If your part of the world gets plenty of snow, this is actually a good thing for your plants. A consistent layer of snow will provide even more insulation and will keep rodents away from your plants.


If you live in a climate that is below zone 7, you should consider covering your hydrangea plants to give them the best chance at life and to encourage the best blooms. Cover your fully grown hydrangeas by wrapping them in burlap and securing it with string.

Smaller hydrangea plants can be covered in mulch as long as it is light enough for air to come through. Again, snow covering will also help.

General Care


The Hydrangea flower loves water as long as the soil is well-drained. Water your hydrangeas one inch each week throughout the early spring, summer, and fall.

Make sure you keep the water at the roots and avoid the leaves and flowers as much as possible. For best results, do your watering in the morning so the roots have time to drink before the heat of the afternoon comes into play.


An organic mulch is excellent for keeping the soil moist during warm weather but also allowing drainage. Your hydrangeas will benefit from the organic material as it breaks down and becomes energy for blooming.


Different hydrangeas have varying fertilization needs, but in general, you should fertilize hydrangeas once at the beginning of the growing season and again a couple of months later.

April and June are typically good times. Then fertilize again just before winter comes.

Types of Hydrangeas

Oakleaf Hydrangea

Oakleaf hydrangeas have wonderful flowers that come together in a cone shape. The shrubs can grow up to 8 feet tall and have tremendous leaves that are 6 to 12 inches in diameter.

Oakleaf hydrangeas tend to thrive in warmer areas, and they may be harder to keep alive in cold winters. The oakleaf gets its name, hydrangea quercifolia, from its oak tree leaf shape.

Big Leaf Hydrangea

Bigleaf hydrangeas are commonly found in zones 5 through 9. These are also known as hydrangea macrophylla and feature round clusters of beautiful large flowers. These shrubs grow to about four or five feet tall, and blooms can last for many weeks.

Another name for the big leaf is the mophead hydrangea, which is really popular. The lacecap hydrangea is delicate in looks compared to the mophead.

Panicle Hydrangeas (Hydrangea Paniculata)

The panicle hydrangea, also known as hydrangea paniculata, are hearty and strong, even in zones as low as 3.

Panicle hydrangeas grow up to an enormous 15 feet high with proper fertilization. Their flower clusters tend to be oval or tube-shaped.

Smooth Hydrangea

These are also called hydrangea arborescens, or snowball hydrangea. Their flowers look like huge snowballs.

This white hydrangea grows well in colder temperatures. They are gorgeous in floral arrangements.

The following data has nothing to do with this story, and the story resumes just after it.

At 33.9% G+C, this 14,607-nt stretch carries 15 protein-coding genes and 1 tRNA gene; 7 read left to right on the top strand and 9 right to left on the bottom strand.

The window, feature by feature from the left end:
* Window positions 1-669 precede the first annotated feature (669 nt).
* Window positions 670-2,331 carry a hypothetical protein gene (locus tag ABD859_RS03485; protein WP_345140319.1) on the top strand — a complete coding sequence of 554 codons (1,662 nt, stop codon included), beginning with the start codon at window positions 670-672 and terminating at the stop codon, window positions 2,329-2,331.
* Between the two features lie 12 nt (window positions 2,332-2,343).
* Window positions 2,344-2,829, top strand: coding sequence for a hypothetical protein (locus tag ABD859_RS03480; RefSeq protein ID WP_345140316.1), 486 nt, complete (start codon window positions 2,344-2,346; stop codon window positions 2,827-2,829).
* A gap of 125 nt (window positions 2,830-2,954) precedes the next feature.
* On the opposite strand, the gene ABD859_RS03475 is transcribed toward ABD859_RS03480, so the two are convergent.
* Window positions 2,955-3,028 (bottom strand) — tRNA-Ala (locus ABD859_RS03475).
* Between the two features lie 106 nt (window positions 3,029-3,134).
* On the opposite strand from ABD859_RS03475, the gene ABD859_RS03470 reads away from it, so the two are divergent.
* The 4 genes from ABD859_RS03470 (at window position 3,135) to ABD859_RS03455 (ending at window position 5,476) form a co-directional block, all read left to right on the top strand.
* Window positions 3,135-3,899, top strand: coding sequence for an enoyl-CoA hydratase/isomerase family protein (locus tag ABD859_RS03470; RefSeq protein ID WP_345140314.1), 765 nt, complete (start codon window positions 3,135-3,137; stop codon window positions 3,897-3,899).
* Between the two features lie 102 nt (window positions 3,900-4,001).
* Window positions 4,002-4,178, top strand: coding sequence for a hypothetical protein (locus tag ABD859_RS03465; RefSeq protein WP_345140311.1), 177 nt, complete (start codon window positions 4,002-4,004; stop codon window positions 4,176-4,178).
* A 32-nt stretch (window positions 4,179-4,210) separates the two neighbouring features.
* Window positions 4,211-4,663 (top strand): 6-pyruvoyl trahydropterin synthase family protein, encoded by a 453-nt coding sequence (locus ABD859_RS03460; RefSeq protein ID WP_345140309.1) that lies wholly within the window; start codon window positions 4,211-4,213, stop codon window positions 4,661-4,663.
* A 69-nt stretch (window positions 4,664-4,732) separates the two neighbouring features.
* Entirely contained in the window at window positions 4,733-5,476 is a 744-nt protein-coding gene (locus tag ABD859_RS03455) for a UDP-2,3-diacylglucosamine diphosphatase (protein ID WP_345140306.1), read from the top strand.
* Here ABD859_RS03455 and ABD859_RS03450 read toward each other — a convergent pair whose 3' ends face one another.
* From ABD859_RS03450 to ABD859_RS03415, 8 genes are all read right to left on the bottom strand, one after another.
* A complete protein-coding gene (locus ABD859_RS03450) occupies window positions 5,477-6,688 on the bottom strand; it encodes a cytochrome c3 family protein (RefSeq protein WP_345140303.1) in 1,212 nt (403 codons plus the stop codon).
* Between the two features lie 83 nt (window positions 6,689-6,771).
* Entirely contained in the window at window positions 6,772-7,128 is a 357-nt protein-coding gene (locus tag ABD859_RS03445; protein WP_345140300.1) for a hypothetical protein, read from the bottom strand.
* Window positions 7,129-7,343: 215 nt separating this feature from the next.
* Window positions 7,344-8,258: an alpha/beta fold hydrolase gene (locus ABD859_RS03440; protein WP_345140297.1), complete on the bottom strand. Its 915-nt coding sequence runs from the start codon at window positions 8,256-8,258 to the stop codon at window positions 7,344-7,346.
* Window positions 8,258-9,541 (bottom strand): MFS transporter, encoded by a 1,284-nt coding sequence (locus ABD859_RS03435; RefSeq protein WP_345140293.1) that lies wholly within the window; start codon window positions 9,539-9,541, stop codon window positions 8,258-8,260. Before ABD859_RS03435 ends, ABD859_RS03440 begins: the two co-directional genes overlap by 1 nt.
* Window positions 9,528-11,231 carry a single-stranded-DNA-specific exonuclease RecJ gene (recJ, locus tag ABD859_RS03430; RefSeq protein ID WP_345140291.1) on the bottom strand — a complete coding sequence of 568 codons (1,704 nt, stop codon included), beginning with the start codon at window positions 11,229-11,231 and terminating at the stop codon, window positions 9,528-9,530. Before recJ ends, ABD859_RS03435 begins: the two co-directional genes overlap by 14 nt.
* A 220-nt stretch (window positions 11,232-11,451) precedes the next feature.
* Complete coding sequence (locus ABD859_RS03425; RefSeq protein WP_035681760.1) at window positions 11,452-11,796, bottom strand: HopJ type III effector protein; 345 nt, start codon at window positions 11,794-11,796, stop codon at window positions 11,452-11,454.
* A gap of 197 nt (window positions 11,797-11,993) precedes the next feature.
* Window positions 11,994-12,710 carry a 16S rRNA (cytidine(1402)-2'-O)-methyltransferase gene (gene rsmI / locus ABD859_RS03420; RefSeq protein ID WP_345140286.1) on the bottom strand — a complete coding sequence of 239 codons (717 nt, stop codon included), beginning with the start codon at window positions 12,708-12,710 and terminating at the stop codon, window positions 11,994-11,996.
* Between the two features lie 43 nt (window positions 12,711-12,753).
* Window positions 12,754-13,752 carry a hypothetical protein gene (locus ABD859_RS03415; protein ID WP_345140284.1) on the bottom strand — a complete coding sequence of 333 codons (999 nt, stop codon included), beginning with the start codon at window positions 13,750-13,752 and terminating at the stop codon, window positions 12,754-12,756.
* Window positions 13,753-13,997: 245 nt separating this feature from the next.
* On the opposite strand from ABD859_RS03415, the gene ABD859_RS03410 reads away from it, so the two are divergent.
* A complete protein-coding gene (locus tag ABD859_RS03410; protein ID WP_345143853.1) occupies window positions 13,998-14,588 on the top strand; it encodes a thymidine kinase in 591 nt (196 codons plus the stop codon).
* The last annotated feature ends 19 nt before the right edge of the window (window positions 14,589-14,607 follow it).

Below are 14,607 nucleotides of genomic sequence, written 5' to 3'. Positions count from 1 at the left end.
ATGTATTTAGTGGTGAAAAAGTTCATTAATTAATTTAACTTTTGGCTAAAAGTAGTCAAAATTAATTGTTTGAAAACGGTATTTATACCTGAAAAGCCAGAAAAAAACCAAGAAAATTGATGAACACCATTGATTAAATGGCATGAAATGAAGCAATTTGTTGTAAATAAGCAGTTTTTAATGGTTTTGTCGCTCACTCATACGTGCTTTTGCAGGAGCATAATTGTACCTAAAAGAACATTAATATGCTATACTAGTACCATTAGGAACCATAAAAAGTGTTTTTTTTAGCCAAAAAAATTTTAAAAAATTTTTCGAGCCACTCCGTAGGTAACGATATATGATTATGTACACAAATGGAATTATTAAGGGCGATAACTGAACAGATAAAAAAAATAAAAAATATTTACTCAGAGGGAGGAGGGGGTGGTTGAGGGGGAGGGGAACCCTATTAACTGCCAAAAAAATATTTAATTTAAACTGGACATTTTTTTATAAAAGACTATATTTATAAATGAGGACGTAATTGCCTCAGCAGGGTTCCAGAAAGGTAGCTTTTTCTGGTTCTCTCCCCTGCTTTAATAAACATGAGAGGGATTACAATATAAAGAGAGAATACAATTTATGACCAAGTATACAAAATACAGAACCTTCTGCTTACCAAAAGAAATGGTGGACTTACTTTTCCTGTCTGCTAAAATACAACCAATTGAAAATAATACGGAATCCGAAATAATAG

Climbing Hydrangea

Climbing hydrangea can reach up to 60 feet or more with its vigorous vine. They cling to buildings or a trellis and are the perfect hydrangea for those with limited space.

Hydrangeas Annuals

Common Questions About Hydrangeas

Are Hydrangeas Annuals or Perennials?

The hydrangea is a perennial flower that blooms from mid-summer to late fall. They come back year after year and require regular pruning and fertilization for best results. Hydrangeas can thrive in both full sun or partial shade. Many plants have a life cycle of one year and are categorized as an annual plant.

How Do You Prune Hydrangeas?

You’ll want to first start by removing dead blooms. Hydrangeas fail to bloom if conditions are not ideal, so you will have to prune hydrangeas regularly to maintain healthy and lush foliage.

How Do You Gift Plants?

If you want to gift hydrangeas to a friend, make sure you provide them with type and care instructions. The plant is generally grown in the ground, so special care will be necessary for hydrangeas grown in pots.

Hydrangeas are amazing plants that are beautiful in almost any garden setting. Their large, lovely clusters of blooms are highly satisfying and well worth the effort of caring for the plant. Growing hydrangeas is a hobby you won’t regret, and you are sure to get excellent results as long you keep them happy. For more information on growing hydrangeas and other wonderful plants, check out some of our other posts.

Posted by Amaral Farms

HI and thanks for visiting my blog. I guess I would say I have always been a gardener at heart. My parents gardened and I helped them from a young age. As an adult I took to the organic movement and began gardening using almost exclusively organic methods. My focus has shifted the last decade to add heirloom gardening to the mix. By no means an expert, I do enjoy it and spend at least a few hours a week dedicated to it. I hope you enjoy and gain some value from my blog. Check out my tips for growing tomatoes in pots.